It’s always hazardous programming films, especially early films, where the more things you have to show the more things there are to go wrong. You can get the wrong film sent to you, you can be sent the right film can but find a different film inside, you can get a different film with the same title as the one you want to show (two films from the 1900s called Cheese Mites and two from the 1940s called Dressed to Kill at the BFI have always caused confusion). You can get films with a reel missing. On one occasion, which has passed into legend, the BFI’s print of A Night to Remember was sent for a screening at MOMA as part of a major British cinema retrospective, only for MOMA to discover that the last reel wasn’t there. Undaunted, BFI staff on hand went on stage and acted out the final reel – to what degree I’m not sure, since the final reel does feature the sinking of the Titanic, of course.

I had a similar experience myself at a conference in Bristol, when I was talking about the first ever Shakespeare film, King John (1899), which had recently been re-discovered. Owing to a series of errors, which I fear were my fault, the film hadn’t turned up. So I put up a still image, got up in front of the audience, and acted out the entire film. This wasn’t quite as much of a challenge as it might seem, since the film is just minute long and chiefly features King John in his death agonies, and though I’m no actor I can do death agonies. Anyway, it brought the house down.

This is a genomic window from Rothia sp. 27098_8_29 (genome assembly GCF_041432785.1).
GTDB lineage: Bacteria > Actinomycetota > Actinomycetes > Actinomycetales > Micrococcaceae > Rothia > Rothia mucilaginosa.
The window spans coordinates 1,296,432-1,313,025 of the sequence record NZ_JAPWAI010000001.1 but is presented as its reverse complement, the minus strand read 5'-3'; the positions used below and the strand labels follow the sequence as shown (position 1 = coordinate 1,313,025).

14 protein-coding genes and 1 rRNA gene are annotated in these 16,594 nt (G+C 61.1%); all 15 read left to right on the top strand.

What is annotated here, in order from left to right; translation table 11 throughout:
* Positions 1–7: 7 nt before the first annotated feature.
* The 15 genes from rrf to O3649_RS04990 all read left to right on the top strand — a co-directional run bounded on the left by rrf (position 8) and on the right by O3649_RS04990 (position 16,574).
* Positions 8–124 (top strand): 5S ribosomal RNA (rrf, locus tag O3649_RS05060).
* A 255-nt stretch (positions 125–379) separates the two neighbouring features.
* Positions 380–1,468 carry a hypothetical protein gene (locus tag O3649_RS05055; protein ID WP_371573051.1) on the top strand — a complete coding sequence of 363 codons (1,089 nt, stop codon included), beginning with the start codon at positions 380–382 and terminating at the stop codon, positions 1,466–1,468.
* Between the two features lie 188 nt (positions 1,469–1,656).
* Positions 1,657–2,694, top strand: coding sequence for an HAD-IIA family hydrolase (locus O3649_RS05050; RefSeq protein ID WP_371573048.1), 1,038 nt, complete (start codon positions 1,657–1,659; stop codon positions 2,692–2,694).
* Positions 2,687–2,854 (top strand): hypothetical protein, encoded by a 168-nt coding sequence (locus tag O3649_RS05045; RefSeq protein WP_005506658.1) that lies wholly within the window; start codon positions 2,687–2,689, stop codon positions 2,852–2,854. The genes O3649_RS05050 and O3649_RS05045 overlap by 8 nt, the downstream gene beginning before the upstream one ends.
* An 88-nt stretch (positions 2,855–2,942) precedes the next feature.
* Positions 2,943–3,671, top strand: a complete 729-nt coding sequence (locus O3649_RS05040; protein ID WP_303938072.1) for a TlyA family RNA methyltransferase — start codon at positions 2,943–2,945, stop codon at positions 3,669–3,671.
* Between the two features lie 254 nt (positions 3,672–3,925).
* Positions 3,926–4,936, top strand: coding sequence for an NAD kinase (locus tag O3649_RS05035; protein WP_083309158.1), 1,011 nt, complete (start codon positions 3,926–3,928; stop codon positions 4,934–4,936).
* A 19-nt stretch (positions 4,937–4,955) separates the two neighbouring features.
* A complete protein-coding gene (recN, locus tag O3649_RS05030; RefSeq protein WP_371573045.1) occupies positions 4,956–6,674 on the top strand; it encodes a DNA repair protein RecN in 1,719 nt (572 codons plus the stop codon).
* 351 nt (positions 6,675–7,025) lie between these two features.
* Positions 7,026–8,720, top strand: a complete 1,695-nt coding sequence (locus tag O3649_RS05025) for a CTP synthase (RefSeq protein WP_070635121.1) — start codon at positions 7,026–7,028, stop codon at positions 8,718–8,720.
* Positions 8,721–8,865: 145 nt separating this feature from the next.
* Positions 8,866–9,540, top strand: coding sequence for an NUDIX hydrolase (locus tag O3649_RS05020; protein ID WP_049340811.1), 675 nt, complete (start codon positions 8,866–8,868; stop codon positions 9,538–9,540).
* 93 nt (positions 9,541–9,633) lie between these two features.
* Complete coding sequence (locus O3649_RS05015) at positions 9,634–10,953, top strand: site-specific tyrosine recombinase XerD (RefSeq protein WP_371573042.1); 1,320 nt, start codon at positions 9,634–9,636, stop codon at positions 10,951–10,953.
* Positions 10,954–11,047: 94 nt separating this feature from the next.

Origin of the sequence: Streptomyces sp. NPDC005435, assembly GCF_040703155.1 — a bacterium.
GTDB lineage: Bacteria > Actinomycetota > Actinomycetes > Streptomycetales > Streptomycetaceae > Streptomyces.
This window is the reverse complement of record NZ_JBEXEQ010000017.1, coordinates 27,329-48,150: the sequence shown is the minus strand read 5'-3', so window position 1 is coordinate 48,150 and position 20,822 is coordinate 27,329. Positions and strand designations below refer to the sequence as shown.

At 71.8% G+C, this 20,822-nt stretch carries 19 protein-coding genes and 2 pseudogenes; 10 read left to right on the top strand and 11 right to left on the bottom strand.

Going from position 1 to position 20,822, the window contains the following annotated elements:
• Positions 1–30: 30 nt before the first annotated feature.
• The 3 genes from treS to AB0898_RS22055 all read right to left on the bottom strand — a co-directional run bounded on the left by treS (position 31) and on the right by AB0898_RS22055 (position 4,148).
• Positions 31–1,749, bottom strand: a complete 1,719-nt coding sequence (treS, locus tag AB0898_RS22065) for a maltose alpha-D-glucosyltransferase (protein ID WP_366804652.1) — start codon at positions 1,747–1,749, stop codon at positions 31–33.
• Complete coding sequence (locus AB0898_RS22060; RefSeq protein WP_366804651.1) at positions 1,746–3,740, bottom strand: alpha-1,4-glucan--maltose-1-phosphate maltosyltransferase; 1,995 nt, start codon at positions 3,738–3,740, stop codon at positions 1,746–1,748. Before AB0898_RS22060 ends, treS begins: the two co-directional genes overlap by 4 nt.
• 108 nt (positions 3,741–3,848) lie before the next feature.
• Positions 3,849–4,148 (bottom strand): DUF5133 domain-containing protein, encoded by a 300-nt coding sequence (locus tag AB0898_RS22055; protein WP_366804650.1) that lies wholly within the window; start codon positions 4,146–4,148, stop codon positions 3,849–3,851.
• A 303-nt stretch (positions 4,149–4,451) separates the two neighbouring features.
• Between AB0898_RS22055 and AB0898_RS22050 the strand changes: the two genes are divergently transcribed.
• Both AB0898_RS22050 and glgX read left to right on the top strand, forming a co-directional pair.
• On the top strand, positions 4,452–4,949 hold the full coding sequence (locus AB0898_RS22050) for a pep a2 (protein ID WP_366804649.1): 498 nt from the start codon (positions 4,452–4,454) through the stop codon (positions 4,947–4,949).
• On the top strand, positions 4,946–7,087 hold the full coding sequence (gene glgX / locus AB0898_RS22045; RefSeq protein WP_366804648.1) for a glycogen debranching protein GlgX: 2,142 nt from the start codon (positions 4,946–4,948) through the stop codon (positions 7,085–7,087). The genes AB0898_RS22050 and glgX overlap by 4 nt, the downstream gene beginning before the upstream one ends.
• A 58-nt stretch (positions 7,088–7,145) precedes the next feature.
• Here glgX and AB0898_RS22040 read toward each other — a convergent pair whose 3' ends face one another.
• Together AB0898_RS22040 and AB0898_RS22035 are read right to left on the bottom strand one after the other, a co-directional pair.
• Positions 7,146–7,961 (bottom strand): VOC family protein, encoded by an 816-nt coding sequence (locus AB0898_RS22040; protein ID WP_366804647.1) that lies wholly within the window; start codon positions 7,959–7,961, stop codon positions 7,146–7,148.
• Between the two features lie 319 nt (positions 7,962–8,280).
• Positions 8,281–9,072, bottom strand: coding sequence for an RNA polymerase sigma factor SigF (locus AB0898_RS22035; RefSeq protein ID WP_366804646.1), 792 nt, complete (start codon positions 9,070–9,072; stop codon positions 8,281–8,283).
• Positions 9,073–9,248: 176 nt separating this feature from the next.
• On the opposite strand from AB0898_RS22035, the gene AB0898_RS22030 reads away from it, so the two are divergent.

On another occasion, at the Museum of the Moving Image in London, we were putting on a show of Chaplin rarities, and had announced beforehand that we would be showing the super-rare The Life Story of Charles Chaplin (1926), a British-made semi-documentary, semi-biography which Chaplin’s lawyers got banned. Unfortunately at the last minute the rights-owner refused us permission to screen the film, which was ironic. So all we could do was hold the tape copy that we had before the audience and say that, we promised to show it to you and here it is. They were remarkably good about it in the circumstances.

Anyway, the show must always go on, and my thanks go to everyone behind the scenes in Glasgow and London who turned what looked like being a disaster into a particularly successful screening. You just never know how things are going to turn out.

There’s a 1910 Conference blog report on the Volta show here. For the record (because no film list could be given out on the evening), here are the films that were shown: